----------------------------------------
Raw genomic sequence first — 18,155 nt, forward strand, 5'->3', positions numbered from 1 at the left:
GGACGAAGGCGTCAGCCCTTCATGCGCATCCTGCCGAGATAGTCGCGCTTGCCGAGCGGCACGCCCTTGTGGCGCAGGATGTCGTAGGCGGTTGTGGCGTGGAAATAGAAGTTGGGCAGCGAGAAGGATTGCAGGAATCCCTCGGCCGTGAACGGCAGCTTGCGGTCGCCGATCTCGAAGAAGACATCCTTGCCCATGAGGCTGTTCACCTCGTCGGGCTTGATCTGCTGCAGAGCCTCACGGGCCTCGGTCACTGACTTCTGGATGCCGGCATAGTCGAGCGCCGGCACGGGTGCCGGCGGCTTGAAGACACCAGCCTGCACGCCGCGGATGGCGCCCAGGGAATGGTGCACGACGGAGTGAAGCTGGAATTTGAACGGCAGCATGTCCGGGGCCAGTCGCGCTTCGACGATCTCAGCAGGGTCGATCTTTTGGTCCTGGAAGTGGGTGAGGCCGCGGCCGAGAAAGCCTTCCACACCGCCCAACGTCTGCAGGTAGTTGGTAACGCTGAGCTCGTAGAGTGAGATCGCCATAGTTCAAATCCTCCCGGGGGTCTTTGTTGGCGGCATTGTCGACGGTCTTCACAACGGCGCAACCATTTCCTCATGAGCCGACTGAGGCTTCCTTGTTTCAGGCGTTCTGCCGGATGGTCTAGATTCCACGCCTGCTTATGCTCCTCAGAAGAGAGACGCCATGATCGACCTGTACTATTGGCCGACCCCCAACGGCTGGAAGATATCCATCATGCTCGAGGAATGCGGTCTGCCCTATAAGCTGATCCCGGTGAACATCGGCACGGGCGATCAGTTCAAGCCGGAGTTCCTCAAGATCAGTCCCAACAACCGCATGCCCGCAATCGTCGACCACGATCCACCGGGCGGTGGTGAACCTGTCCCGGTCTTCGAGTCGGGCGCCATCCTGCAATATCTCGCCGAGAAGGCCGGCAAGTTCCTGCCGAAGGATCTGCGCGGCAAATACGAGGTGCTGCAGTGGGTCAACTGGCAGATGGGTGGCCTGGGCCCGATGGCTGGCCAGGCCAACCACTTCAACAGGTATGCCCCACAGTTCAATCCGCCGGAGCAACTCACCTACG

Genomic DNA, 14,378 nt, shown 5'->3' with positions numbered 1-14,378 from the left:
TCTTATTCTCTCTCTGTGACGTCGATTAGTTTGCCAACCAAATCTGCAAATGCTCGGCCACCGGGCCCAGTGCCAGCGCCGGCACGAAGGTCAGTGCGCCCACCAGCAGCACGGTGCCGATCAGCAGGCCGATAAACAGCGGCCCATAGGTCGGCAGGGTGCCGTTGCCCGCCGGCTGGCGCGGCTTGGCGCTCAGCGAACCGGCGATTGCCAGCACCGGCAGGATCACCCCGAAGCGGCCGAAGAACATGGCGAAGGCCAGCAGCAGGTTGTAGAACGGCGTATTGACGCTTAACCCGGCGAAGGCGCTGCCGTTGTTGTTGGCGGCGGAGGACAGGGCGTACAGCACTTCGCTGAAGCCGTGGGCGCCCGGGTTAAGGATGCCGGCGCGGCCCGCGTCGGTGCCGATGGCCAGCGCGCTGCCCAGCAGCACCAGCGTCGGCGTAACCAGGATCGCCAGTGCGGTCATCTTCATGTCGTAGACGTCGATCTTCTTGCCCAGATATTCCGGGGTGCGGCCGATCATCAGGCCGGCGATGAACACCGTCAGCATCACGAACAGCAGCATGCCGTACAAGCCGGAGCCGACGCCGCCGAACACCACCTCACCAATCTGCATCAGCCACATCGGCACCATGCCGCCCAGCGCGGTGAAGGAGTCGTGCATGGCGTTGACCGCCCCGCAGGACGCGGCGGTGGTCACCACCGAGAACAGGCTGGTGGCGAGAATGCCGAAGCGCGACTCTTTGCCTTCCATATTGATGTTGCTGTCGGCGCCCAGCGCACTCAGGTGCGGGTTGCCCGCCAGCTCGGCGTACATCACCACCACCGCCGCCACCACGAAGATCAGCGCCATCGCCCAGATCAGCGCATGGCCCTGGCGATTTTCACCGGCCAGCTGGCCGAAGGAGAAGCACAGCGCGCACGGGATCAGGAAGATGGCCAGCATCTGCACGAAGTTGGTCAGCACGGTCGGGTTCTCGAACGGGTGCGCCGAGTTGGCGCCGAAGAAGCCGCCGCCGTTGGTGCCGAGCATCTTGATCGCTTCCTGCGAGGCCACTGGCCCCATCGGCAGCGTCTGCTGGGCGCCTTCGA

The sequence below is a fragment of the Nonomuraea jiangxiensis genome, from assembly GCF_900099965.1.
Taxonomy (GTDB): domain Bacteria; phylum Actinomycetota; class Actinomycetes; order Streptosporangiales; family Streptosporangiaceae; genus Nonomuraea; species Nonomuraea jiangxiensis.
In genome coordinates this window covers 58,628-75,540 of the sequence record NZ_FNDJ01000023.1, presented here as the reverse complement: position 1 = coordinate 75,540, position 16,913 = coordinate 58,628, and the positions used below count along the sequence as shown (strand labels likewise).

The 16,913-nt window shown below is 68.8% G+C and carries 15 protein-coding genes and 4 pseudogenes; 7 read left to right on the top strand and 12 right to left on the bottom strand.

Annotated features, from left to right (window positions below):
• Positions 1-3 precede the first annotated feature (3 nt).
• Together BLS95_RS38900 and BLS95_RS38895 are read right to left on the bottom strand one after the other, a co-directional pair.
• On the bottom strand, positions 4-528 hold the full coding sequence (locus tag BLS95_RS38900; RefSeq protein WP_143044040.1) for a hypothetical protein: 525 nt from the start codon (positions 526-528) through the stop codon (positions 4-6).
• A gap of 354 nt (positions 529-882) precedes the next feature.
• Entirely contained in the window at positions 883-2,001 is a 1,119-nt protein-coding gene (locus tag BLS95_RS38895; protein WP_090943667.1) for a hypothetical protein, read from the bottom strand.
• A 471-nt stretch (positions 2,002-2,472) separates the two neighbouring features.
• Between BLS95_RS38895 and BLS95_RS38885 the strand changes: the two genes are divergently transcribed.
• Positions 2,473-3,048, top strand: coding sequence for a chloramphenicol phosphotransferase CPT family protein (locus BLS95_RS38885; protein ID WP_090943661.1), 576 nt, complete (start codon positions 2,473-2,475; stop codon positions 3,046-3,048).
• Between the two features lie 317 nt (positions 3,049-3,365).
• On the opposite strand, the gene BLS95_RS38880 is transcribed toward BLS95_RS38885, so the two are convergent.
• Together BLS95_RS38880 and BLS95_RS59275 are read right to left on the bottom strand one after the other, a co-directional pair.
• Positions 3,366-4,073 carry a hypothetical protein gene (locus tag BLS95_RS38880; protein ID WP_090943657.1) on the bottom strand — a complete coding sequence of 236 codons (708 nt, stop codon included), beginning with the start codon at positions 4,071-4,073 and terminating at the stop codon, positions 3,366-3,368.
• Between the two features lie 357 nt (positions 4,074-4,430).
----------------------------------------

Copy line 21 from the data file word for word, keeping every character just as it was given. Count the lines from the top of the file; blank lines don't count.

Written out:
• Positions 3,366-4,073 carry a hypothetical protein gene (locus tag BLS95_RS38880; protein ID WP_090943657.1) on the bottom strand — a complete coding sequence of 236 codons (708 nt, stop codon included), beginning with the start codon at positions 4,071-4,073 and terminating at the stop codon, positions 3,366-3,368.